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Toyota does not get rid of problems: what happens to production after the earthquake


Toyota Motor Corp. will suspend operations at more than half of its operations in Japan and is studying potential overseas production disruptions due to supply chain disruptions triggered by a strong earthquake that shook the country.

The carmaker will stop production for three days, starting next week, on 18 lines at 11 factories in Japan, out of a total of 28 lines in 14 factories operated nationwide, the carmaker announced on Friday.

Toyota said it would lose about 20,000 production vehicles from the quakes caused by the quake.

In addition to the already announced slowdown triggered by a cyber attack and microchip shortage, Toyota’s operations in Japan will be reduced by a total of 50,000 units for March, compared to its original plan.

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The latest suspensions will reduce the production of Toyota models, including Crown and Yaris passenger cars, as well as RAV4, Harrier, C-HR crossovers and Land Cruiser SUVs.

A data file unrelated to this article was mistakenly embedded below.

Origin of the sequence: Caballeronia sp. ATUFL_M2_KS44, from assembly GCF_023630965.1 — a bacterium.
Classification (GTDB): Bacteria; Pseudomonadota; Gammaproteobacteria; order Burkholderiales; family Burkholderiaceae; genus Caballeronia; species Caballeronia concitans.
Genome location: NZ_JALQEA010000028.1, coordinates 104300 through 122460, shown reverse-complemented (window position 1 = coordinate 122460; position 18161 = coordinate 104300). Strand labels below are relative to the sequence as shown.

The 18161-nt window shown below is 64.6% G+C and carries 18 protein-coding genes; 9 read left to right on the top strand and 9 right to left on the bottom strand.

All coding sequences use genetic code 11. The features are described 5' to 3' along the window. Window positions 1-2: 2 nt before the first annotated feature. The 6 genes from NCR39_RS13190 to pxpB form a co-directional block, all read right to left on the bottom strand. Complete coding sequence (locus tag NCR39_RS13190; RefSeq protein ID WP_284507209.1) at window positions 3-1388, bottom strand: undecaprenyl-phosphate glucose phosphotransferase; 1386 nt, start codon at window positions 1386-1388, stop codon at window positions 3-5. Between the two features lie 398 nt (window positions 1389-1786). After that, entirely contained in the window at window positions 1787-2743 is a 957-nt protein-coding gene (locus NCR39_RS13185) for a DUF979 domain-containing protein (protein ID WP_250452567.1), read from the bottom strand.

Lexus LS and IC sedans, RC and LC coupes and the NX crossover will also be affected.

Toyota reduced global production in April by 17% to 750,000 units. This perspective did not take into account the potential disruptions of the earthquake or the war in Ukraine.

Suppliers restart slowly

However, suppliers near the quake area have slowly resumed online operations.

Critical semiconductor manufacturer Renesas Electronics Corp. said it had resumed partial test production at two of the three factories near the quake. Those factories, the Naka and Takasaki factories, should reach their maximum production capacity before the March 23 earthquake.

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Separately, Toyota Denso Corp. said some of its factories in the quake had been damaged and are still being inspected.

Meanwhile, Hachi-affiliated Hitachi Astemo has suspended operations at five factories in the disaster area, while teams are assessing damage to the facility.

A Hitachi Astemo spokesman said some factories had been damaged, but the company did not expect major disruptions.

The company monitors its own supply of components from lower level suppliers and aims to start a gradual restart of the factories.

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